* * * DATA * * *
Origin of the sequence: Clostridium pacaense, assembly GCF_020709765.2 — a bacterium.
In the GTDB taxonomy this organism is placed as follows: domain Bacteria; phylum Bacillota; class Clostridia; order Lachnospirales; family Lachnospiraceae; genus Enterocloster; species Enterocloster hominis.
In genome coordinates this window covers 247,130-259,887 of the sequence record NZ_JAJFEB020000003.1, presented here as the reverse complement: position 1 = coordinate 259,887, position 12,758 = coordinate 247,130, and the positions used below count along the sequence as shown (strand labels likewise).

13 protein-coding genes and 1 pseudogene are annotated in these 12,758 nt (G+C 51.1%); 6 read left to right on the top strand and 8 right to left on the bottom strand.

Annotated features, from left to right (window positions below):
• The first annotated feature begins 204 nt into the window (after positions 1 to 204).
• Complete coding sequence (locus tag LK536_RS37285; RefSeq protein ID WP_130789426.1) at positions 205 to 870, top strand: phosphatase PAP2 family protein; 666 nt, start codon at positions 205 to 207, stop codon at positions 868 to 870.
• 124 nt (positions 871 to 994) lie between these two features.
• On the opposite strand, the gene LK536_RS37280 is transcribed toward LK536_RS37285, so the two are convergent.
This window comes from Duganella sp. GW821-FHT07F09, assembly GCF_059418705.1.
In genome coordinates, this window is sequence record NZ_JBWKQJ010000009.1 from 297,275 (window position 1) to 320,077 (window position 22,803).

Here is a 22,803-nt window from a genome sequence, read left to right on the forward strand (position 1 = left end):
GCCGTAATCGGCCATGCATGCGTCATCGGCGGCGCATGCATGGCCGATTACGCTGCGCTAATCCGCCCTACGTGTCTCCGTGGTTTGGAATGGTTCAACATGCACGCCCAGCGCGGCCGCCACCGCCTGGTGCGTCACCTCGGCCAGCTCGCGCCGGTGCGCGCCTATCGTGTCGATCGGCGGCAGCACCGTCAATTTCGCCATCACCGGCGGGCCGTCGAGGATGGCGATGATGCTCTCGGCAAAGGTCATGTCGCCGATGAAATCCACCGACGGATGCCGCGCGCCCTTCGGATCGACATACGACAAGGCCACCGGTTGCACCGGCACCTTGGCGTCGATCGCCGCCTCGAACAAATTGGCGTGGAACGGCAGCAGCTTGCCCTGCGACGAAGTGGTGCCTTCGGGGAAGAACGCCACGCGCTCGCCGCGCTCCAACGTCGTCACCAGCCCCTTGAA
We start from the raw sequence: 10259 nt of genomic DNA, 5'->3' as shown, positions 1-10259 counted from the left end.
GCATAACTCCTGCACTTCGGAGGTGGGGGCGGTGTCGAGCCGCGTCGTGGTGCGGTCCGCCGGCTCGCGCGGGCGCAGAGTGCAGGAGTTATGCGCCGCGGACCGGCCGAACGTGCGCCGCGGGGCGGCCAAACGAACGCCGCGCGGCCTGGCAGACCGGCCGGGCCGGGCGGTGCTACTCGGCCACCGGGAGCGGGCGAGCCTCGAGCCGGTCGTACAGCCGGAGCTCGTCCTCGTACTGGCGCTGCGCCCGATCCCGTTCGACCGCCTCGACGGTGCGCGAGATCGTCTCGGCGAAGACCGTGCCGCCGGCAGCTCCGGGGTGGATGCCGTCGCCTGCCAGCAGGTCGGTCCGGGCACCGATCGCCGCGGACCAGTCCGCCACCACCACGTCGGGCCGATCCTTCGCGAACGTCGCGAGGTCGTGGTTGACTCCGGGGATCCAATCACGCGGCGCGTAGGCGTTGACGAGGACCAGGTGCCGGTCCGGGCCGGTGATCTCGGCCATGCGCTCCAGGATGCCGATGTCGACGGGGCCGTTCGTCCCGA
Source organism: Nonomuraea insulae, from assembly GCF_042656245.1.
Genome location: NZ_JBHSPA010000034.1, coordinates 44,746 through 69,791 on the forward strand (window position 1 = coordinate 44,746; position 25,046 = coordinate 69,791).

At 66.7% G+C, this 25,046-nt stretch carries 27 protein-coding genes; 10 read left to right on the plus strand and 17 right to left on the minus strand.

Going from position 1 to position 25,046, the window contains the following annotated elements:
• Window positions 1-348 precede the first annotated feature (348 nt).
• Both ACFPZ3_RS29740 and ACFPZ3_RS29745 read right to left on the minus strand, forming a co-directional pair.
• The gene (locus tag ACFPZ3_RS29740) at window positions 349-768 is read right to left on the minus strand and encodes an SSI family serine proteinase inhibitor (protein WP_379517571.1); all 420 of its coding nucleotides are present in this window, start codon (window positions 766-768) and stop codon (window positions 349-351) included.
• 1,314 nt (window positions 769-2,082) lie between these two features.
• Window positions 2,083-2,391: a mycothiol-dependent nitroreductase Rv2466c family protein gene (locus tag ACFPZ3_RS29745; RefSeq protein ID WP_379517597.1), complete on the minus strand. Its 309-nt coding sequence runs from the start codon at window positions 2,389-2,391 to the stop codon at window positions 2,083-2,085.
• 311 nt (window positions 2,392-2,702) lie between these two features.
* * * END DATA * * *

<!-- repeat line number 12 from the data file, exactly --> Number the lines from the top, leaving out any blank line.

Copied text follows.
Here is a 22,803-nt window from a genome sequence, read left to right on the forward strand (position 1 = left end):